Thursday, April 23, 2015

Quick update: Limerick, Calusa Red breaking his maiden, and Deaf Women History Month

Limerick developed a hoof abscess a couple weeks ago so our riding has been on hold, unfortunately. She seems to be slowly returning to normal, however, so hopefully we're back in the swing of things soon. She has been doing well otherwise, and has her boyfriend Call Shot wrapped around her little hoof.

Lim after being groomed last night. She is not impressed by camera phones!

Christine's homebred racehorse, Calusa Red, broke his maiden in his third start last Saturday. I was already there to shoot the Illinois Derby so the timing couldn't have been better. I was absolutely thrilled and that race was the most exciting part of the week. You can see these photos on my Medium publication, Racing Reviewer.

Lastly, I came across this article today about Deaf Women History Month. The article was published April 1 and Deaf Women History Month is apparently March, so the timing is a little odd, but I thought it was pretty cool. I can attest that intense observations of social behavior and a deep sense of empathy are traits that I also carry with me. 

Tuesday, March 31, 2015

The dapples are emerging, so spring is officially here.

Limerick's dapples have begun to emerge from beneath layers of shedding winter hair and dirt, not unlike the blades of green grass and daffodil leaves emerging in yards and gardens around here.

I am no poet but I was inspired to write this:

Dead vegetation
And hair
Flattened by pressure
From wind and hand
Float away
To feed the earth
And leave behind
Blooming dapples and life

Monday, March 30, 2015

A deaf receptionist in the White House

Today I read this article about a deaf woman acting as the gatekeeper to the Oval Office--and the President.

I think that's quite amazing, and I hope that people around the country read this and realize that there is little that the deaf cannot do.

It's been 7 years since I last needed to search for a job but I remember the discrimination I faced during the search. In fact, this blog was started during that time frame partly in response to that discrimination.

In the years before and since, I have encountered discrimination in various forms. I have a thick skin and most of the barbs tossed my way--whether intentional or not--don't penetrate because the people doing the throwing have no power over me. But once in a while, they do have such power--nurses, doctor's office managers, potential employers, friends, family members, and so on. And most of these people are basing their discrimination upon what they assume I cannot do.

And in assuming, they forget what I can do, and what I am--an intelligent, creative, observant, capable individual. The only thing I cannot do for certain is talk on the phone, which isn't a big deal in this era. My only request is that people look at me when talking to me so that I may read their lips.

Most of us have limitations. What are yours? How do you work around them--if at all?

Wednesday, March 25, 2015

19 years

To my darling Limerick,

Happy 19th 'anniversary'.

Much love, 


Racing Reviewer: Racing in New Orleans: Two Loves

Some places touch a deep part of your soul. For me, New Orleans and its heady weird beauty is such a place. Each time my plane descends towards Louis Armstrong International Airport, over the resplendent gray-blue expanse of Lake Pontchartrain and the silty ribbon of the Mississippi, with its barges and tugboats and green grassy banks, my heart skips like a happy colt and a part of me feels like I’ve come home.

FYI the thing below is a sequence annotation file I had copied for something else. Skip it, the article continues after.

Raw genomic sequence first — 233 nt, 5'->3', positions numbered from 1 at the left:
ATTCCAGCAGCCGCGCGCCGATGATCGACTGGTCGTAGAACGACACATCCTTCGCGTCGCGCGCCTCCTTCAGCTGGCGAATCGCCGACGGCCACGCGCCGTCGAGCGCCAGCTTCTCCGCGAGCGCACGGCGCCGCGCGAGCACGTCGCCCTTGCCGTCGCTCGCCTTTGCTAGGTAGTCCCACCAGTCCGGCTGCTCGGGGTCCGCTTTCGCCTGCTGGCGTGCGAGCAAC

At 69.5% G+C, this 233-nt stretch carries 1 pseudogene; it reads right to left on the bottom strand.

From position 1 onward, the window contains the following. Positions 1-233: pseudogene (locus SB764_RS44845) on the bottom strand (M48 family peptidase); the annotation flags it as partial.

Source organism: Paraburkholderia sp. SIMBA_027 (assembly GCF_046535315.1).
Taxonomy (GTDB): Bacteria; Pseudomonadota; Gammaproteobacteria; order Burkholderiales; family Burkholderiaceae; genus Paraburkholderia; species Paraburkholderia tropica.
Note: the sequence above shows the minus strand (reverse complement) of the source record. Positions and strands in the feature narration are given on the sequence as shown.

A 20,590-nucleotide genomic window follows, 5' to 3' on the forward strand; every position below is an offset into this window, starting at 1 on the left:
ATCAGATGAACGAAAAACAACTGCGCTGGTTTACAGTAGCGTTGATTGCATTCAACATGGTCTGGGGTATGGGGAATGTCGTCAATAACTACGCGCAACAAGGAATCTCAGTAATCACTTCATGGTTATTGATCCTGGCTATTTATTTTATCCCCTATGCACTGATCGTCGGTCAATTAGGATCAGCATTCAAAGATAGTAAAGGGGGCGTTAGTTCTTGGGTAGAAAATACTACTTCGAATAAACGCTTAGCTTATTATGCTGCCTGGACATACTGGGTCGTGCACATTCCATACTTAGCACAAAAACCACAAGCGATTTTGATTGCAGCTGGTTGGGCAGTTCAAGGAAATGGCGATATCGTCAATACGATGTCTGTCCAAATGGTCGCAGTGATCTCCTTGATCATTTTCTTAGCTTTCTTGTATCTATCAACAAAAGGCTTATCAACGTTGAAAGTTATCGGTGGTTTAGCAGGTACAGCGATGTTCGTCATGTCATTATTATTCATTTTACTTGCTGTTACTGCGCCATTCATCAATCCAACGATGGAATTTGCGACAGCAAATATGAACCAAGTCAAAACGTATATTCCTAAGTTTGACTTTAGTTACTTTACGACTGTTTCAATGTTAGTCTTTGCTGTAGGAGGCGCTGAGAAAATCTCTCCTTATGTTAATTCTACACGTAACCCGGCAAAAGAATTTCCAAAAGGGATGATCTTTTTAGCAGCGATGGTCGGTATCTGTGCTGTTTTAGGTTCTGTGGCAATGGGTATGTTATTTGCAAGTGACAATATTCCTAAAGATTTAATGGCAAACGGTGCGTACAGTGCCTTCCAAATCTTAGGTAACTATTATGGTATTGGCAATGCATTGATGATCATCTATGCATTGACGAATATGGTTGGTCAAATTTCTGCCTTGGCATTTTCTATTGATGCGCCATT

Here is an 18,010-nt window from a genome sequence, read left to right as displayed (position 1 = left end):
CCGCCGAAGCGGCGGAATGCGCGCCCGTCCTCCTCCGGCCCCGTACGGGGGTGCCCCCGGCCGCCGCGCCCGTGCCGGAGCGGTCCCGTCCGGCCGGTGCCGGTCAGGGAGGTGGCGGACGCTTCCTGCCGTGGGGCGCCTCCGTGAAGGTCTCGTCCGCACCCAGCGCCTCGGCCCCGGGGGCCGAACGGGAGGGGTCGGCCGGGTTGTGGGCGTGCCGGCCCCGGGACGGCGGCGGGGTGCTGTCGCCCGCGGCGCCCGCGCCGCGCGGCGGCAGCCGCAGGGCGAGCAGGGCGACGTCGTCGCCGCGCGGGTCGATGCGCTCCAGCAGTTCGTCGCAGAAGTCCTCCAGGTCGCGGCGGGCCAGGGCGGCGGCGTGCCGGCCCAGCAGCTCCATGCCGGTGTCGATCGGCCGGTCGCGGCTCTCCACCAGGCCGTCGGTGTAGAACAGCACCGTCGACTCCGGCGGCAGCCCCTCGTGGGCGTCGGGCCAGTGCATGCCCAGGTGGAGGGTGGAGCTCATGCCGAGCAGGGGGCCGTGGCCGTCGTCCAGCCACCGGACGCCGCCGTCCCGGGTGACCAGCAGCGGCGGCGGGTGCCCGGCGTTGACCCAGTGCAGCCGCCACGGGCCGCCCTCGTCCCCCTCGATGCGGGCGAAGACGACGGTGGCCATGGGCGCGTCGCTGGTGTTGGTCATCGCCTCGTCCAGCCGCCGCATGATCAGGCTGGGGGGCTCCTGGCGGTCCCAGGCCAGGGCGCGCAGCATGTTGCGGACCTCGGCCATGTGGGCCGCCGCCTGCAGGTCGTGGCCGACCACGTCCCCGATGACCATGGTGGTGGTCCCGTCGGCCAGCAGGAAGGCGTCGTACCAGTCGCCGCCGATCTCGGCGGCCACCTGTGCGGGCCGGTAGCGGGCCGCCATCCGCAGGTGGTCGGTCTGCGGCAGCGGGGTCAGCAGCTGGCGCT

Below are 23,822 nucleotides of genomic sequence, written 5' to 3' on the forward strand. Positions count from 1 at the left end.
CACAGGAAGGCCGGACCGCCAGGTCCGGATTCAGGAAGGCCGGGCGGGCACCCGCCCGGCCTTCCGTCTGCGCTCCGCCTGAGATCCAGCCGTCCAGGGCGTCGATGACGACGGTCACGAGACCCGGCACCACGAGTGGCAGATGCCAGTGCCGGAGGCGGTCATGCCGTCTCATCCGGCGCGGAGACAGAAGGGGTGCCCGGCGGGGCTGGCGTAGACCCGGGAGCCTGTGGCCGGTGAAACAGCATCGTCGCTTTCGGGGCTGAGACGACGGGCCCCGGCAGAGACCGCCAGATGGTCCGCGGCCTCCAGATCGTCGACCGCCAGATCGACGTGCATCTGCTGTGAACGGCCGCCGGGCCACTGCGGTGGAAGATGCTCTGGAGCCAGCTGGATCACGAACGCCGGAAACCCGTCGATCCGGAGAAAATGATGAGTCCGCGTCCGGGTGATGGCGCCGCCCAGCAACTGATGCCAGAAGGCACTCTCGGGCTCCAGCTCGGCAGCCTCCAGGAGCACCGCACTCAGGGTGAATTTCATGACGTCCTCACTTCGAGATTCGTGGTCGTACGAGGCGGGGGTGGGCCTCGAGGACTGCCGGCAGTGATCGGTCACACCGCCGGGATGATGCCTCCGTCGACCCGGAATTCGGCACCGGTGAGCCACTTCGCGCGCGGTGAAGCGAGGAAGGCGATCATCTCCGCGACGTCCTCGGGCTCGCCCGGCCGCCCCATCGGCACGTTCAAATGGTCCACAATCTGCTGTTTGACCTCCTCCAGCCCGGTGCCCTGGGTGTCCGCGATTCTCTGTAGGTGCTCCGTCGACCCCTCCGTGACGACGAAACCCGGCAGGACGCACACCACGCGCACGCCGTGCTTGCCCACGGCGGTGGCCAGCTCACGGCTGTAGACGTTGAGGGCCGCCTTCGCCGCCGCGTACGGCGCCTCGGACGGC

Continue reading at Racing Reviewer...

Tuesday, March 17, 2015

Before and after: a grooming saga

Mud, mud, mud everywhere. Yet it's too cold to give your horse a bath. The months of March and April can really test your horse grooming skills.
Yesterday a friend sent me a photo of Lim in turnout. My darling mare looked adorable, of course, but boy was she dirty! It was time for a deep grooming session, which can be fun when you have a quirky mare.

First I used a metal curry to remove all the mud and loose hair. She dozed off during this section. Next, I used a double-sided rubber curry (one side has large nubs and the other side has fine ones) to curry her hair and skin. She didn't doze off during this section, but she stood patiently. Next I used a stiff body brush to whisk away dust and loose dirt. She eyeballed me during this section but made no complaints otherwise. Lastly, I sprayed Vetrolin Shine onto a horsehair finishing body brush to complete the body grooming session. She pinned her ears and let me know she wasn't too pleased with this delicate brush. 

Next I sprayed her tail and mane liberally with Vetrolin Shine. I then brushed her tail out, from bottom to top. I haven't brushed it all winter so it took a while--you don't want to pull on the knots.

Then I brushed her mane very well and gave it a light trim to tidy up the uneven edges.

Lastly, I groomed her face and head. 

The entire session took about 1.5 hours but it was so worth it, and the liberal applications of Vetrolin Shine will make it easier to remove any fresh mud she rolls in.

"Stop, no photos please!" (photo courtesy Mary)

"Photos are perfectly okay."

Monday, March 16, 2015

Medium: Finding Ogygian

Ogygian died last night. He was three days away from his 32nd birthday.

He was a dazzling racehorse, as speedy as they came. But I didn’t know him as a racehorse.

He was a moderately successful sire here in the States and in Japan. But I didn’t know him as a sire.

He was a beloved pensioner at Old Friends Equine. And I did know him in this role — as one of the retirement facility’s earliest ambassadors.